Christopher Serju, Gleaner Writer
KARL CODNER's success as a goat farmer is an inspiration to others, given the trying circumstances under which he operates.
For the Corporate Area-based aircraft engineer who operates a farm in central St Mary, it has not been an easy road - literally. The 30-acre property where his goat farm is located is a mere three quarters of a mile from the main road, but getting there will require a four-wheel-drive vehicle and ongoing prayer.
Describing himself as an absentee farmer, Codner makes the journey by truck every Saturday and as often as necessary on other occasions during the week to ensure that his employees and 400 goats get the best of care. How he accomplishes this is a story well worth telling.
With the Jamaica Public Service Company (JPS) quotation of about J$2 million to run about 3,000 feet of transmission wire, he has opted not to use its services. Still, the music blasting from the workers' quarters is coming from a radio plugged into a wall socket. Codner has gone for solar energy, albeit on a limited scale at this stage.
"I don't have electricity here, but I use solar energy for the workers' quarters. We use the sun, through the panels on the roof, to charge the batteries and we use an inverter to bring it up from 12 volts to 110, and then you get your lights," Codner related.
"You can play like a 13-inch television, a laptop and you get two lights, two hours of light from it, out of each charge. It has a regulator, and once the batteries are charged, it will bypass," he added
Codner's resourcefulness, however, goes well beyond addressing the lack of electricity, and his all-round skill at adaptation and innovation, though seeming to border on the eccentric, is being reflected in the outcome of his efforts. The results speak volumes.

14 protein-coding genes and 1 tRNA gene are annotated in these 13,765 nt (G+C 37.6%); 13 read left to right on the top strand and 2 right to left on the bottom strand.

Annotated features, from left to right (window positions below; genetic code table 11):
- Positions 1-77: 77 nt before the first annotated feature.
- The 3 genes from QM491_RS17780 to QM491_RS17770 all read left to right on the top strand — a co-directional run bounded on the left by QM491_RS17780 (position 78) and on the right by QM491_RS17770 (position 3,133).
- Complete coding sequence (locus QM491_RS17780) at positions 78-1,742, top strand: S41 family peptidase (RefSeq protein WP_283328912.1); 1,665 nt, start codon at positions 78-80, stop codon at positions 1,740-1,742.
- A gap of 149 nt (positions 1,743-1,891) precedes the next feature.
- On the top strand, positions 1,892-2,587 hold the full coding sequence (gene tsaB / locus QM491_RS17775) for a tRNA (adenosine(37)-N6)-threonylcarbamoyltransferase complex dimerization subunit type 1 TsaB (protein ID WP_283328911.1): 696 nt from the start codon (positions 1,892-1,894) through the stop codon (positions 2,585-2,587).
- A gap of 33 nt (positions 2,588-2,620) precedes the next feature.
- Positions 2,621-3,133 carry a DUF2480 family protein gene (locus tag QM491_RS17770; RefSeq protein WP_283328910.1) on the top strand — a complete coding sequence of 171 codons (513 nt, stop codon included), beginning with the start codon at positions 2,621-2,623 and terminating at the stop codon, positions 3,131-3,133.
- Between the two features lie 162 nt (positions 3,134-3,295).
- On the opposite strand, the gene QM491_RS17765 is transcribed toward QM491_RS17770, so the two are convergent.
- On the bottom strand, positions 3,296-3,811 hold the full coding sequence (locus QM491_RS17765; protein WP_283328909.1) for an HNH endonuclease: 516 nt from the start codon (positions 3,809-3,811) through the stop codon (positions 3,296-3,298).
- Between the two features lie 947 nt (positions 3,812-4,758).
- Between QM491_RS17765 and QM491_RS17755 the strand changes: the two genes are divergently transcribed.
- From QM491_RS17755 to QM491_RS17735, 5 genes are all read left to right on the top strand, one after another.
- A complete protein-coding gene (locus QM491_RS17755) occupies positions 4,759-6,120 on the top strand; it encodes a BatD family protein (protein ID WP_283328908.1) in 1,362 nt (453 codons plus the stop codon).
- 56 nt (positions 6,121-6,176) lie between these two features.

"If you can produce animals at 10 months that are weighing 100-110 pounds, what more do you want? And if I didn't have the road to fix, I could spend more time with my animals and my production rate would have been much better," he said.
The high cost of commercial feed is no bother for this man who operated a beef cattle farm in St Ann, and whose father was heavily involved in farming. He makes his own animal feed. This means getting up some mornings at four o'clock to get ready to beat the crowd at the Diageo plant where he purchases a key ingredient - malt hops - at $1,000 a tonne.
The hops, or trash, from the beer-making process is mixed with molasses and residue from imported corn which has been 'peeled' by Seprod prior to processing into cornmeal. From a processor on Deanery Road in eastern Kingston which extracts the 'milk' from imported soya beans comes another important ingredient - soya 'trash'.
Citrus pulp is acquired from Bog Walk in St Catherine, while green-banana peel dumped by Jamaica Producers Group from its chip-making operation in St Mary is free. The peel, which is dried before it is incorporated into the feed mix, is not fed to the female goats for fear that the high iron content could 'dry up' their milk.
After years of trial and error, Codner now has the right ratio for his home-made feed, which he says was endorsed by a local plant nutritionist, upon analysis. Still, he admits, in the early days when he used the packaged goat ration, he took time to note the active ingredients used - information he put to good use. However, he is still fine-tuning the combination.